I just don't get how he could send a particle through a laser iris, and expect the particle to "know" (<--used for lack of a better word) where the laboratory will be in "future-space" or "past-space". How will the particle emerge in the exact spot where his spiral WILL BE in the past or future (depending on when, past/present, he wants to send it) is what I'm trying to say.


Musing:
It seems as if a neutron was sent into some time in the past (also: I don't think it is mentioned whether there is a mechanism that could give the experimenter a choice in determining when the neutron would 'emerge' in the past or future). The earth could have moved hundreds of lightyears in space since that time, and this neutron just emerges ex-nilio in the middle of nowhere. hehe

All the while, at some 'point' in time, this guy might be wondering;

"Where's my neutron?"


I wish he would give more detail.

I guess we'll just have to wait and see.

*sigh*


E_E
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Old 04-19-2006, 01:43 AM   #21
skribb
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Quote:
Single Serving Jack wrote
Quote:
Single Serving Jack wrote
Forgive me if I'm misunderstanding the idea here but if you scale up his desktop 'time machine' to bung your run of the mill human bean in it, it doesn't appear to me that it would be much use.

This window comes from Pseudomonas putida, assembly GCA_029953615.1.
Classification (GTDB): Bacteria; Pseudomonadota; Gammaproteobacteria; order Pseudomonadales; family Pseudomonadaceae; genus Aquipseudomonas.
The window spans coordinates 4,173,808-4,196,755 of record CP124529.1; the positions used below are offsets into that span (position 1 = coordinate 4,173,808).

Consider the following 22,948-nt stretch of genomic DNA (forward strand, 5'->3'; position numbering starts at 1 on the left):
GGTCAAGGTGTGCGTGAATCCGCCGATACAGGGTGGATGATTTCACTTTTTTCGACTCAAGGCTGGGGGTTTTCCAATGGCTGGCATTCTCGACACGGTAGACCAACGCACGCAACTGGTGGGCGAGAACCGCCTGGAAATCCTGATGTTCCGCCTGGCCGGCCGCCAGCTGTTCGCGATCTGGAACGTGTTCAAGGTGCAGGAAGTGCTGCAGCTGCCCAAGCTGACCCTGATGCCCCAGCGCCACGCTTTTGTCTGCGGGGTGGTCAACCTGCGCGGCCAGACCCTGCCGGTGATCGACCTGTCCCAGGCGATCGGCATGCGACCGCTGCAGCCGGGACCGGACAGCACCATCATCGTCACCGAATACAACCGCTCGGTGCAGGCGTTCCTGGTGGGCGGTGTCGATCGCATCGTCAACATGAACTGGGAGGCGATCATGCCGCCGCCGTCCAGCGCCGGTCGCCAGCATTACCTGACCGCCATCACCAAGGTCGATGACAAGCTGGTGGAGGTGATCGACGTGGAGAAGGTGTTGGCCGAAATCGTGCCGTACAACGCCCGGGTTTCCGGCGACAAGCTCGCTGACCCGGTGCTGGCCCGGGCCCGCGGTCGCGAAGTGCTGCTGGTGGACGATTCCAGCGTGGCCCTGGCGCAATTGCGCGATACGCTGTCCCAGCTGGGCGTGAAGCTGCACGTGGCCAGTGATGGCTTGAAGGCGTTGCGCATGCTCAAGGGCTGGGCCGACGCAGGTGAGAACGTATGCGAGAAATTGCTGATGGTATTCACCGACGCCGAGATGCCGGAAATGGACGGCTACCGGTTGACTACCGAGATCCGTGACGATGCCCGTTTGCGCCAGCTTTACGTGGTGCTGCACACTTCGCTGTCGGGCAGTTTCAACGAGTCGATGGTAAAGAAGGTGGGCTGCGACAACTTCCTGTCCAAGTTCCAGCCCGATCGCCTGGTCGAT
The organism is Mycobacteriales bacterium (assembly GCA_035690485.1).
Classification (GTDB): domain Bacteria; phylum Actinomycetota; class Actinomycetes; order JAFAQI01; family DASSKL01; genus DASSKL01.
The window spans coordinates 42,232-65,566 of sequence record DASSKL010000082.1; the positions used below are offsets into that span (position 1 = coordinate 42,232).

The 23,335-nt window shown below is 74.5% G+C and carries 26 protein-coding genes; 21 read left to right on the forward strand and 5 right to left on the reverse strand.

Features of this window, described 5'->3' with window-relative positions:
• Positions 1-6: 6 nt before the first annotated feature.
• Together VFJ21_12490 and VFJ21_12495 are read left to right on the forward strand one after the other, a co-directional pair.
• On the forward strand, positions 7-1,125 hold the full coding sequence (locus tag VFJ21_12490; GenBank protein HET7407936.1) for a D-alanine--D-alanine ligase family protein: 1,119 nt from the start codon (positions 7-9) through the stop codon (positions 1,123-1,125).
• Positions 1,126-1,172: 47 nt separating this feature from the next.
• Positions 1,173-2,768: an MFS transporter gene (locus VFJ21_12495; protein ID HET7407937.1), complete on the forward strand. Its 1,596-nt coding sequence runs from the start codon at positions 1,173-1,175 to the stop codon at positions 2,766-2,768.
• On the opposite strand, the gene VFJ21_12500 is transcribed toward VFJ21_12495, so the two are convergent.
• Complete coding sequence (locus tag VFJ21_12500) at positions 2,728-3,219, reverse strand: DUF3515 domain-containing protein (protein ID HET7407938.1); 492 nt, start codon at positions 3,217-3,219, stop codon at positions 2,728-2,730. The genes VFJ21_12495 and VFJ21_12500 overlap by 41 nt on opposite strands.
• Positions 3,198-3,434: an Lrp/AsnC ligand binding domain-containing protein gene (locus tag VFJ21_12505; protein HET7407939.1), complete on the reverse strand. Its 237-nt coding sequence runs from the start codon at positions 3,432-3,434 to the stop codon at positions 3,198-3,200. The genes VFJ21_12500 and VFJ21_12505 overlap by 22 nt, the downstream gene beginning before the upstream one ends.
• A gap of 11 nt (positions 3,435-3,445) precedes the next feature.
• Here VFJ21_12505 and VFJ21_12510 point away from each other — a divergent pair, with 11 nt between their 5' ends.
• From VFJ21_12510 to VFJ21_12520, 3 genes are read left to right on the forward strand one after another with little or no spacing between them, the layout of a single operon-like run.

You have your new room-sized time-warpin' machine ready to go. Subject walks into machine, shuts door. Scientist flicks switch to turn on machine. Say they plan to send the subject one week into his future - now the machine doesn't actually freeze his subjective time, just slows it, right? So from the scientists point of view it could take two weeks of machine running to slow the subjects time enough for him to lose a week? Seems a bit pointless - after the two weeks the subject would leave the machine having only aged a week (so from his point of view travelled a week into the future).

Unless you're mega-rich and can afford a machine that can warp time enough to slow down the subject's time massively and have the machine running non-stop for a couple of centuries (presumably by the scientists grandchildren by then) in some secure bunker somewhere, it just wouldn't be worth the bother would it?

Ok I've just read that back and I have a feeling I've got it ALL wrong somehow. :D
Someone tell me if anything there made sense!
It made sense to me ,Jack.